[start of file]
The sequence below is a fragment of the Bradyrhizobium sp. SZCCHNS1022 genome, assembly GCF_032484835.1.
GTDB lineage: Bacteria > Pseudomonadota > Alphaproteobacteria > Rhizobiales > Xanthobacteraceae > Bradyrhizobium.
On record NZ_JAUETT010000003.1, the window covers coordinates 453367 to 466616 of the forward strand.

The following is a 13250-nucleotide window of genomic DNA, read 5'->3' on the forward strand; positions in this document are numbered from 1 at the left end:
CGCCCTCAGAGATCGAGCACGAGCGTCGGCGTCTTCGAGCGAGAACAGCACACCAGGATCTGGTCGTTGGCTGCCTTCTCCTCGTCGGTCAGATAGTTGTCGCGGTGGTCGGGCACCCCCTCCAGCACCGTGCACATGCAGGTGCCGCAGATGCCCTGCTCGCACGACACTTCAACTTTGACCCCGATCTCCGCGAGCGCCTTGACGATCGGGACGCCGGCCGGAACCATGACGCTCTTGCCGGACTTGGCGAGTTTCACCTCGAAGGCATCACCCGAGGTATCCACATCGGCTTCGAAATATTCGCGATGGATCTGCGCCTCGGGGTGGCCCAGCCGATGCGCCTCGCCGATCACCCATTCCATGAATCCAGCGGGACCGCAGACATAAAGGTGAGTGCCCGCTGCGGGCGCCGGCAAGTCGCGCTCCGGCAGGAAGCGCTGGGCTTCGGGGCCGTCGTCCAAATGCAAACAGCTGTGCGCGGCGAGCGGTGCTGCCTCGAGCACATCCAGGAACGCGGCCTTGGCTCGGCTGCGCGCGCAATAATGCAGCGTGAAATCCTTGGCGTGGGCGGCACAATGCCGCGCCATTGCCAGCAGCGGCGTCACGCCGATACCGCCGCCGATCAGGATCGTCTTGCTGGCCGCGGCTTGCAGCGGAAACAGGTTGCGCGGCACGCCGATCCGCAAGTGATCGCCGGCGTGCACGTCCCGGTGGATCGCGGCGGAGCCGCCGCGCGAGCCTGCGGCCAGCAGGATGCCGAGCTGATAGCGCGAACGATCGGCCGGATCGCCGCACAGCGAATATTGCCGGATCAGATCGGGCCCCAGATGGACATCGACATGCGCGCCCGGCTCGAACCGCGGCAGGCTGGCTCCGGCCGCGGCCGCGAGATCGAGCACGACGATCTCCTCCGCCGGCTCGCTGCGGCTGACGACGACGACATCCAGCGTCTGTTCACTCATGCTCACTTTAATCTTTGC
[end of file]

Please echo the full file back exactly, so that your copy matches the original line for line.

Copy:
The sequence below is a fragment of the Bradyrhizobium sp. SZCCHNS1022 genome, assembly GCF_032484835.1.
GTDB lineage: Bacteria > Pseudomonadota > Alphaproteobacteria > Rhizobiales > Xanthobacteraceae > Bradyrhizobium.
On record NZ_JAUETT010000003.1, the window covers coordinates 453367 to 466616 of the forward strand.

The following is a 13250-nucleotide window of genomic DNA, read 5'->3' on the forward strand; positions in this document are numbered from 1 at the left end:
CGCCCTCAGAGATCGAGCACGAGCGTCGGCGTCTTCGAGCGAGAACAGCACACCAGGATCTGGTCGTTGGCTGCCTTCTCCTCGTCGGTCAGATAGTTGTCGCGGTGGTCGGGCACCCCCTCCAGCACCGTGCACATGCAGGTGCCGCAGATGCCCTGCTCGCACGACACTTCAACTTTGACCCCGATCTCCGCGAGCGCCTTGACGATCGGGACGCCGGCCGGAACCATGACGCTCTTGCCGGACTTGGCGAGTTTCACCTCGAAGGCATCACCCGAGGTATCCACATCGGCTTCGAAATATTCGCGATGGATCTGCGCCTCGGGGTGGCCCAGCCGATGCGCCTCGCCGATCACCCATTCCATGAATCCAGCGGGACCGCAGACATAAAGGTGAGTGCCCGCTGCGGGCGCCGGCAAGTCGCGCTCCGGCAGGAAGCGCTGGGCTTCGGGGCCGTCGTCCAAATGCAAACAGCTGTGCGCGGCGAGCGGTGCTGCCTCGAGCACATCCAGGAACGCGGCCTTGGCTCGGCTGCGCGCGCAATAATGCAGCGTGAAATCCTTGGCGTGGGCGGCACAATGCCGCGCCATTGCCAGCAGCGGCGTCACGCCGATACCGCCGCCGATCAGGATCGTCTTGCTGGCCGCGGCTTGCAGCGGAAACAGGTTGCGCGGCACGCCGATCCGCAAGTGATCGCCGGCGTGCACGTCCCGGTGGATCGCGGCGGAGCCGCCGCGCGAGCCTGCGGCCAGCAGGATGCCGAGCTGATAGCGCGAACGATCGGCCGGATCGCCGCACAGCGAATATTGCCGGATCAGATCGGGCCCCAGATGGACATCGACATGCGCGCCCGGCTCGAACCGCGGCAGGCTGGCTCCGGCCGCGGCCGCGAGATCGAGCACGACGATCTCCTCCGCCGGCTCGCTGCGGCTGACGACGACGACATCCAGCGTCTGTTCACTCATGCTCACTTTAATCTTTGC